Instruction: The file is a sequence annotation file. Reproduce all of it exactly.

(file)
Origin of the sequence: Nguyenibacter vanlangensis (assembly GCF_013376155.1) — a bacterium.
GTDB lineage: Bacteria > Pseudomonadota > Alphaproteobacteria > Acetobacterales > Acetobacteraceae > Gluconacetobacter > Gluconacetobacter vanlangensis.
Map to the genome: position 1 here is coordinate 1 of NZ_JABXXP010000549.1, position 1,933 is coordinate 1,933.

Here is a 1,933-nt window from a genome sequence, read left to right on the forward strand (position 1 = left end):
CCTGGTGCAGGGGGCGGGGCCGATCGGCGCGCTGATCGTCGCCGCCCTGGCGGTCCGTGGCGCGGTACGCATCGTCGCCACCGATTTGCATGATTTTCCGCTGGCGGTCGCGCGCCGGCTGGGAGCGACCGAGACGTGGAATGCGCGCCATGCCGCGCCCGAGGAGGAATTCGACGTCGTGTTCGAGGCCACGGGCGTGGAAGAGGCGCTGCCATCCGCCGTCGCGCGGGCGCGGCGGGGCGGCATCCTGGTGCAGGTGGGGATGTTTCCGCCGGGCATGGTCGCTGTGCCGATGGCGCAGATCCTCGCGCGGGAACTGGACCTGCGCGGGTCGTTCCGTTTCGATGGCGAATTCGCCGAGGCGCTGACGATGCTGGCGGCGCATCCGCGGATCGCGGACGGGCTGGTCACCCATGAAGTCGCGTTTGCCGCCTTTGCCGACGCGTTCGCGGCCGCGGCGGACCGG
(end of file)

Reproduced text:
Origin of the sequence: Nguyenibacter vanlangensis (assembly GCF_013376155.1) — a bacterium.
GTDB lineage: Bacteria > Pseudomonadota > Alphaproteobacteria > Acetobacterales > Acetobacteraceae > Gluconacetobacter > Gluconacetobacter vanlangensis.
Map to the genome: position 1 here is coordinate 1 of NZ_JABXXP010000549.1, position 1,933 is coordinate 1,933.

Here is a 1,933-nt window from a genome sequence, read left to right on the forward strand (position 1 = left end):
CCTGGTGCAGGGGGCGGGGCCGATCGGCGCGCTGATCGTCGCCGCCCTGGCGGTCCGTGGCGCGGTACGCATCGTCGCCACCGATTTGCATGATTTTCCGCTGGCGGTCGCGCGCCGGCTGGGAGCGACCGAGACGTGGAATGCGCGCCATGCCGCGCCCGAGGAGGAATTCGACGTCGTGTTCGAGGCCACGGGCGTGGAAGAGGCGCTGCCATCCGCCGTCGCGCGGGCGCGGCGGGGCGGCATCCTGGTGCAGGTGGGGATGTTTCCGCCGGGCATGGTCGCTGTGCCGATGGCGCAGATCCTCGCGCGGGAACTGGACCTGCGCGGGTCGTTCCGTTTCGATGGCGAATTCGCCGAGGCGCTGACGATGCTGGCGGCGCATCCGCGGATCGCGGACGGGCTGGTCACCCATGAAGTCGCGTTTGCCGCCTTTGCCGACGCGTTCGCGGCCGCGGCGGACCGG